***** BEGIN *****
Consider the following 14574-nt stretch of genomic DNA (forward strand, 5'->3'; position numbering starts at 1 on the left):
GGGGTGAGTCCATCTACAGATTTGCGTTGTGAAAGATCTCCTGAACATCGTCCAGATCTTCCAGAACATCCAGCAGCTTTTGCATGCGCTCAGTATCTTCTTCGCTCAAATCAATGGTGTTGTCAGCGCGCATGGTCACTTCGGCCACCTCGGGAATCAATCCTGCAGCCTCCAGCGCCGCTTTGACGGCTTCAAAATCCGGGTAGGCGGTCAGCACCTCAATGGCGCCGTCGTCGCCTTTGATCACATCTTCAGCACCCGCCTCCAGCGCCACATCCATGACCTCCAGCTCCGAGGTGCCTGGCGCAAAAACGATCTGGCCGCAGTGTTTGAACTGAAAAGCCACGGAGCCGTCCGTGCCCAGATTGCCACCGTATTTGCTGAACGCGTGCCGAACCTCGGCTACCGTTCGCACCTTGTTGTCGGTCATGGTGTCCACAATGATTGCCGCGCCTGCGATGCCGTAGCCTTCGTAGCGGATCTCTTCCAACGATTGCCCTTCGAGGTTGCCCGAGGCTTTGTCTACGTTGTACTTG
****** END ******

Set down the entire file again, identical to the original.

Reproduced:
Consider the following 14574-nt stretch of genomic DNA (forward strand, 5'->3'; position numbering starts at 1 on the left):
GGGGTGAGTCCATCTACAGATTTGCGTTGTGAAAGATCTCCTGAACATCGTCCAGATCTTCCAGAACATCCAGCAGCTTTTGCATGCGCTCAGTATCTTCTTCGCTCAAATCAATGGTGTTGTCAGCGCGCATGGTCACTTCGGCCACCTCGGGAATCAATCCTGCAGCCTCCAGCGCCGCTTTGACGGCTTCAAAATCCGGGTAGGCGGTCAGCACCTCAATGGCGCCGTCGTCGCCTTTGATCACATCTTCAGCACCCGCCTCCAGCGCCACATCCATGACCTCCAGCTCCGAGGTGCCTGGCGCAAAAACGATCTGGCCGCAGTGTTTGAACTGAAAAGCCACGGAGCCGTCCGTGCCCAGATTGCCACCGTATTTGCTGAACGCGTGCCGAACCTCGGCTACCGTTCGCACCTTGTTGTCGGTCATGGTGTCCACAATGATTGCCGCGCCTGCGATGCCGTAGCCTTCGTAGCGGATCTCTTCCAACGATTGCCCTTCGAGGTTGCCCGAGGCTTTGTCTACGTTGTACTTG